A daily walk on the treadmill can help you get the amount of moderate-intensity cardiovascular activity recommended by the National Institutes of Health. However, if you choose walking to lose weight, the frequency, duration and intensity of your workouts matter. A half-hour of brisk walking almost every day helps you lose weight — but the more time you spend on the treadmill, the faster you'll see results. Consult your doctor before beginning any new exercise or diet regimen.
Your Walking Program
The treadmill might be the best piece of exercise equipment for you if you enjoy walking or running. Treadmills, which can be set to various speeds and inclines, can also efficiently track how long you've walked at any given speed and the distance you travel. Walking on the treadmill is also a weight-bearing exercise, which may reduce your risk of osteoporosis later in life. The number of calories you burn depends on your weight, intensity and the time you spend on the treadmill. According to the American Council on Exercise's online physical activity calorie calculator, someone who weighs 140 pounds burns only 64 calories for every 30 minutes she walks on the treadmill at 2 miles per hour — a very casual pace. A brisk 3.5-mph walk of the same duration burns 121 calories. Someone who weighs 180 lbs., however, would burn 82 and 155 calories, respectively, during the same timed workouts.
Increasing Your Efforts
Harvard Medical School points out that the number of calories you burn is the ultimate determinant of how rapidly you lose weight and gain health benefits from your walking program. If you've just joined a gym or purchased a treadmill and haven't exercised in a long time, the American Council on Exercise suggests easing into your walking program. Start with five- to 10-minute walks, increasing your duration and intensity by 10 to 20 percent every week. Strive for at least 30 to 40 minutes of brisk treadmill walking practically every day of the week. Harvard defines the minimum amount of cardiovascular activity recommended by groups such as the American College of Sports Medicine and American Heart Association as an "excellent starting point" for reducing your risk of heart attack, stroke and an early death — but, if you want to lose weight, 60 minutes of exercise each day is the best way to burn extra calories.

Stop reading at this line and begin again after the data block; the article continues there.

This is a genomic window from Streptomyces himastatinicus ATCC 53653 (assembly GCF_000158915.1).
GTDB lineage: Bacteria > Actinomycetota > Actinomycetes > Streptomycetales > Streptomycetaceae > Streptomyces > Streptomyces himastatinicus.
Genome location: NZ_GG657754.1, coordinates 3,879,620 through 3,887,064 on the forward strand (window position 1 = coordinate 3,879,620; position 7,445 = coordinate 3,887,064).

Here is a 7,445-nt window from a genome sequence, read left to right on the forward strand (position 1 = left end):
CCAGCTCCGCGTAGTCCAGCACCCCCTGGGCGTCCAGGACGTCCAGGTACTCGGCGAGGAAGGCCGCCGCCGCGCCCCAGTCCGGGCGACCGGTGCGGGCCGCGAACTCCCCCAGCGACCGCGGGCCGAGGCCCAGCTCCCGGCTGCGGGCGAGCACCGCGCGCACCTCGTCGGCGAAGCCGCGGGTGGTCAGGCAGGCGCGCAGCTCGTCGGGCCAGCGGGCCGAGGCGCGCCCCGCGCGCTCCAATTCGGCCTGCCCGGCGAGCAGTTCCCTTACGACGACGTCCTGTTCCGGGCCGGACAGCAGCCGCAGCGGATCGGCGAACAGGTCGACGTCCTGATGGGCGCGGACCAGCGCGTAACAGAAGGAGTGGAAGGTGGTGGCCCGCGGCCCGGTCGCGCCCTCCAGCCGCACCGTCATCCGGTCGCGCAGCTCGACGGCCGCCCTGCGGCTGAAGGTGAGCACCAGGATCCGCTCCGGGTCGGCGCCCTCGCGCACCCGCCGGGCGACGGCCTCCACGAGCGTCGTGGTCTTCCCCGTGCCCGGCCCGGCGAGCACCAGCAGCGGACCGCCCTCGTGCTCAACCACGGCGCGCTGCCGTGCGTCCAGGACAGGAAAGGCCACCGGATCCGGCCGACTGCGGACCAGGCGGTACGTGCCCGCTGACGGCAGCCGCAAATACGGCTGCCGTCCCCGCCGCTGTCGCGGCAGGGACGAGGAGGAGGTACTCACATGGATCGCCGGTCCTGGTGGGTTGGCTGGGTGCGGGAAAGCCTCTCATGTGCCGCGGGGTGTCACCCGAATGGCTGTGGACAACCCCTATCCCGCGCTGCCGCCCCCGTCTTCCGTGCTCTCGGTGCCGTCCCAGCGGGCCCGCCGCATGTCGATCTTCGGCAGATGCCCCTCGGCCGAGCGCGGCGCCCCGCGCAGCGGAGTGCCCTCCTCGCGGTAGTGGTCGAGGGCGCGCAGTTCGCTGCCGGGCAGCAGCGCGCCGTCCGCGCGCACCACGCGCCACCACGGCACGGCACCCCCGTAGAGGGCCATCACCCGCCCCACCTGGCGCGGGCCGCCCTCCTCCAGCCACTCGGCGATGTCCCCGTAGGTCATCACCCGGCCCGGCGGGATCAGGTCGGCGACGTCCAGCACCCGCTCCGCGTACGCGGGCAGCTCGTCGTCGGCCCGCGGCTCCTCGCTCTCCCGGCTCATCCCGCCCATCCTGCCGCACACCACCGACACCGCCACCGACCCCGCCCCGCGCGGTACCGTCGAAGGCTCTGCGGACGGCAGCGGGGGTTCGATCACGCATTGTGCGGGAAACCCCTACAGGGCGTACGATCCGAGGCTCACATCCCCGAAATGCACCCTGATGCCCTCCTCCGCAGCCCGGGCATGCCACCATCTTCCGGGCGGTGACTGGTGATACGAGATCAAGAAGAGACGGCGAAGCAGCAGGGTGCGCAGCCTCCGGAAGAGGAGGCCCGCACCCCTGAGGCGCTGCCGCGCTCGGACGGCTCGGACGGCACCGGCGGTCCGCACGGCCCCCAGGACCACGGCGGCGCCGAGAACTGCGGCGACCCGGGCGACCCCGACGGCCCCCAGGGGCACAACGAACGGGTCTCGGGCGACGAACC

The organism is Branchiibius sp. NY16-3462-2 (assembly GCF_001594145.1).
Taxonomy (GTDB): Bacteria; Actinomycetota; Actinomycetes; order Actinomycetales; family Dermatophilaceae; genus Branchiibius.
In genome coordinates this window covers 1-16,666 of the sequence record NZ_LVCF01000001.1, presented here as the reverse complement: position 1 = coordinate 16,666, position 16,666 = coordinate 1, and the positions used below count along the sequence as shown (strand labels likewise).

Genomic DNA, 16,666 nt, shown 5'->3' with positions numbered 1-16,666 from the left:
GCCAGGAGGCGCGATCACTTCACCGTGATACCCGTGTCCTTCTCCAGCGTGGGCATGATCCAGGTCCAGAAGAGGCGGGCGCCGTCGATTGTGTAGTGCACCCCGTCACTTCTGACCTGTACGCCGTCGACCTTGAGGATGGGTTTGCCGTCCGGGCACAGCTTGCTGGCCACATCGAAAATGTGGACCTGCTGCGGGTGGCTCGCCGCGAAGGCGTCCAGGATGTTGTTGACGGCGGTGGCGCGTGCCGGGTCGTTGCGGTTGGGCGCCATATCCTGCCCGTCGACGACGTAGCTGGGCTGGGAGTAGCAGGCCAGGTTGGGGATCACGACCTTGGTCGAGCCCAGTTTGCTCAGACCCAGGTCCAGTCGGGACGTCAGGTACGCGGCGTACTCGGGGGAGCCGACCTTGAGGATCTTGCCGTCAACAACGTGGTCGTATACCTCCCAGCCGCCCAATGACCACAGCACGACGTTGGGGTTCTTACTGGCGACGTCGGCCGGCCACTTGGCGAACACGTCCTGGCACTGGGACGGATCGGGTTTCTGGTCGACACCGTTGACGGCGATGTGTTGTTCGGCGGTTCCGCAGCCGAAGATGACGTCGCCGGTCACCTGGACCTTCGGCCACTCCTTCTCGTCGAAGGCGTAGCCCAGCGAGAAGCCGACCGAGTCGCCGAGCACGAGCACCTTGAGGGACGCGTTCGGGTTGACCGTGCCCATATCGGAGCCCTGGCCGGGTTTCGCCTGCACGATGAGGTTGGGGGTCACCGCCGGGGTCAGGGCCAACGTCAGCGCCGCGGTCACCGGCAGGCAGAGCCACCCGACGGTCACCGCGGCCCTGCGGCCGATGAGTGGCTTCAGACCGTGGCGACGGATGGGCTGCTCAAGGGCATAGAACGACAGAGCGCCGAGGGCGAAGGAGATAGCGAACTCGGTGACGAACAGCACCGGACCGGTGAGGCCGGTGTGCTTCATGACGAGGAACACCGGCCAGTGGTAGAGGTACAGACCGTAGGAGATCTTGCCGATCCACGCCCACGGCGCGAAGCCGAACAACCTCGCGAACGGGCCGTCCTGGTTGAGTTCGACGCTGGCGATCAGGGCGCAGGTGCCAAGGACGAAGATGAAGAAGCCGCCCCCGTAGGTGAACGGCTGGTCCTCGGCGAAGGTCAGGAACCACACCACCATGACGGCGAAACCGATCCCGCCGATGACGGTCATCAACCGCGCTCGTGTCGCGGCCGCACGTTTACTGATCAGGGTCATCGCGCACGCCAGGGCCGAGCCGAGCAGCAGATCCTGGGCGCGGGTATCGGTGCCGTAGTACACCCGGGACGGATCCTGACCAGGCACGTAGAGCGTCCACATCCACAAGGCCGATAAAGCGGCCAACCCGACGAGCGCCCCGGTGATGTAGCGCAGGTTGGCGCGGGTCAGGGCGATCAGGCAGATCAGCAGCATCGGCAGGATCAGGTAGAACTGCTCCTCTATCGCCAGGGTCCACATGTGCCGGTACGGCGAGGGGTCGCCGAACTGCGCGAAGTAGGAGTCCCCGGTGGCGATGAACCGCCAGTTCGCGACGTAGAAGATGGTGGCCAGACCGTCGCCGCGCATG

Target Heart Rate
The intensity of your walk — the amount of effort you put into your treadmill workouts — matters when it comes to weight loss. You'll burn some calories at an easy plod; however, the American Council on Exercise recommends that the intensity of your walk increases your heart rate to at least 55 but no more than 90 percent of its maximum. Your maximum heart rate, measured in beats per minute, is 220 minus your current age. For example, if you're a 40-year-old adult, your maximum heart rate is roughly 180 bpm. Therefore, the target rate you should aim for is anywhere between 99 and 162 bpm. To determine if your pace is brisk enough, take a brief pause during your treadmill workout and press your fingers lightly against the carotid artery on the side of your neck. Count your pulse for 10 seconds, then multiply it by six.
Walking on a treadmill can get you the weight-loss results you want. But because weight loss is ultimately about the numbers, it's important to take into consideration the number of calories you consume every day and keep in mind that your exercise program doesn't give you carte blanche to eat at will. If you burn 500 calories more than you consume each day through a reduced-calorie diet and exercise, you'll lose roughly 1 lb. of weight a week. According to the Centers for Disease Control and Prevention, a healthy weight loss is slow and steady -- between 1 and 2 lbs. per week.
- Harvard School of Public Health: How to Get to Your Healthy Weight
- Centers for Disease Control and Prevention: Healthy Weight - It's Not a Diet, It's a Lifestyle!
- Harvard Medical School: Exercise Your Right to Health; July 2004
- American Council on Exercise: A Walk a Day
- American Academy of Orthopaedic Surgeons: Weightbearing Exercises for Girls and Women; October 2007
- American Council on Exercise: Physical Activity Calorie Counter